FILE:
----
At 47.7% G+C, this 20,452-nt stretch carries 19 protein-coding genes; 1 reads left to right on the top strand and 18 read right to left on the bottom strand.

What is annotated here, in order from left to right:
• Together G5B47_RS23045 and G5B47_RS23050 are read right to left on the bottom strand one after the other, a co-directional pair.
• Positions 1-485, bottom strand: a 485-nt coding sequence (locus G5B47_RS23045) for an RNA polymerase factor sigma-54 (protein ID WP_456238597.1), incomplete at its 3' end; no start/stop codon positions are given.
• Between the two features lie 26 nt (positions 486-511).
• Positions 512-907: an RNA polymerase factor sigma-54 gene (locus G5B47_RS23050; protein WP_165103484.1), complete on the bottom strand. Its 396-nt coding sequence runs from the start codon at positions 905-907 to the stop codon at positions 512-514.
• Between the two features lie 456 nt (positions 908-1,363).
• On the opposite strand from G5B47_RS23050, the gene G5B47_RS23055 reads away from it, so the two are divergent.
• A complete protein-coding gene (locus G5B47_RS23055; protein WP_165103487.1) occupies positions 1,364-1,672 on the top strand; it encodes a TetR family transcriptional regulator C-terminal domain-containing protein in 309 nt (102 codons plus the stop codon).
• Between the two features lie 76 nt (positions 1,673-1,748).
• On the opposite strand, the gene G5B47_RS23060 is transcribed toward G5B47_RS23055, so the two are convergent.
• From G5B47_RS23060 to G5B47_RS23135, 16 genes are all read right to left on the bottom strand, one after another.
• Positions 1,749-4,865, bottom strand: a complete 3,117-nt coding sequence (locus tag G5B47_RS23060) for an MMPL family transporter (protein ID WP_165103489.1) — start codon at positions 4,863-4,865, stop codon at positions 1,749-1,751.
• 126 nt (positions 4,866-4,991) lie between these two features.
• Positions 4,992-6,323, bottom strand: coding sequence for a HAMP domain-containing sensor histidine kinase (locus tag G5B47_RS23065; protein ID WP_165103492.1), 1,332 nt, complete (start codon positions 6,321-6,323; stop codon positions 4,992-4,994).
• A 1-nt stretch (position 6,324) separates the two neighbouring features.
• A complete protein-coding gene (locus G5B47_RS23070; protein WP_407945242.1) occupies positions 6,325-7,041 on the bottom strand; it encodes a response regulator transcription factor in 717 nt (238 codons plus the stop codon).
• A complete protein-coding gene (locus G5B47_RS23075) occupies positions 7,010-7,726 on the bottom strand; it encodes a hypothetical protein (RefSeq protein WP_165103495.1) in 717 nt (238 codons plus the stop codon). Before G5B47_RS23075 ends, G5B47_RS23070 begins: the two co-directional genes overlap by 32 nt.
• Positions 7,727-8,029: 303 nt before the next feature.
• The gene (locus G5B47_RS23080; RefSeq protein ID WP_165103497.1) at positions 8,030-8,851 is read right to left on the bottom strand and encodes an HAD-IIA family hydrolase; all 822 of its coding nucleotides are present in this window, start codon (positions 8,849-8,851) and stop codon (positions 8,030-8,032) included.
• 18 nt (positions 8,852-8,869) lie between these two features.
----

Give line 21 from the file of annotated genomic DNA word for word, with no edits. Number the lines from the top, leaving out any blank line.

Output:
• 18 nt (positions 8,852-8,869) lie between these two features.